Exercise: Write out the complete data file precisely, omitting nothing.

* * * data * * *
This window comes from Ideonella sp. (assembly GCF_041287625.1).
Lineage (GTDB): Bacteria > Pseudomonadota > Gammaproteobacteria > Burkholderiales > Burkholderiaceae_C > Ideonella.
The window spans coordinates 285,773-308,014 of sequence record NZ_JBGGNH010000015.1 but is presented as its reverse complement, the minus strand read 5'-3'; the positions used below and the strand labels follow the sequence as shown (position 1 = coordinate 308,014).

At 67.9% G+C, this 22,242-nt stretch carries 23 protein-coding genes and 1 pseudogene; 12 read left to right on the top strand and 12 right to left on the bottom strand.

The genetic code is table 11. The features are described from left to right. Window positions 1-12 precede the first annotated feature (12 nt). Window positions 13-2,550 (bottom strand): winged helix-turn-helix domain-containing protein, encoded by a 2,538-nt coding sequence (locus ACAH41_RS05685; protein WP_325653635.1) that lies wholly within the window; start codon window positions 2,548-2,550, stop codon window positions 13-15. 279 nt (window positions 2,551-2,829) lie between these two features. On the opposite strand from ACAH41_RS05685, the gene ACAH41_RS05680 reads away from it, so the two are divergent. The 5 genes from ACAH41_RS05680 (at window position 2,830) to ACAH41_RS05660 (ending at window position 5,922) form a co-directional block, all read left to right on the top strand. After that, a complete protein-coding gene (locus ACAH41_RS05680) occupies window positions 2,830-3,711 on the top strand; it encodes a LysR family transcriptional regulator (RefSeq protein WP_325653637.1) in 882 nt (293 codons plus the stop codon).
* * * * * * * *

This window comes from Ideonella sp. (assembly GCF_041287625.1).
Lineage (GTDB): Bacteria > Pseudomonadota > Gammaproteobacteria > Burkholderiales > Burkholderiaceae_C > Ideonella.
The window spans coordinates 285,773-308,014 of sequence record NZ_JBGGNH010000015.1 but is presented as its reverse complement, the minus strand read 5'-3'; the positions used below and the strand labels follow the sequence as shown (position 1 = coordinate 308,014).

At 67.9% G+C, this 22,242-nt stretch carries 23 protein-coding genes and 1 pseudogene; 12 read left to right on the top strand and 12 right to left on the bottom strand.

The genetic code is table 11. The features are described from left to right. Window positions 1-12 precede the first annotated feature (12 nt). Window positions 13-2,550 (bottom strand): winged helix-turn-helix domain-containing protein, encoded by a 2,538-nt coding sequence (locus ACAH41_RS05685; protein WP_325653635.1) that lies wholly within the window; start codon window positions 2,548-2,550, stop codon window positions 13-15. 279 nt (window positions 2,551-2,829) lie between these two features. On the opposite strand from ACAH41_RS05685, the gene ACAH41_RS05680 reads away from it, so the two are divergent. The 5 genes from ACAH41_RS05680 (at window position 2,830) to ACAH41_RS05660 (ending at window position 5,922) form a co-directional block, all read left to right on the top strand. After that, a complete protein-coding gene (locus ACAH41_RS05680) occupies window positions 2,830-3,711 on the top strand; it encodes a LysR family transcriptional regulator (RefSeq protein WP_325653637.1) in 882 nt (293 codons plus the stop codon).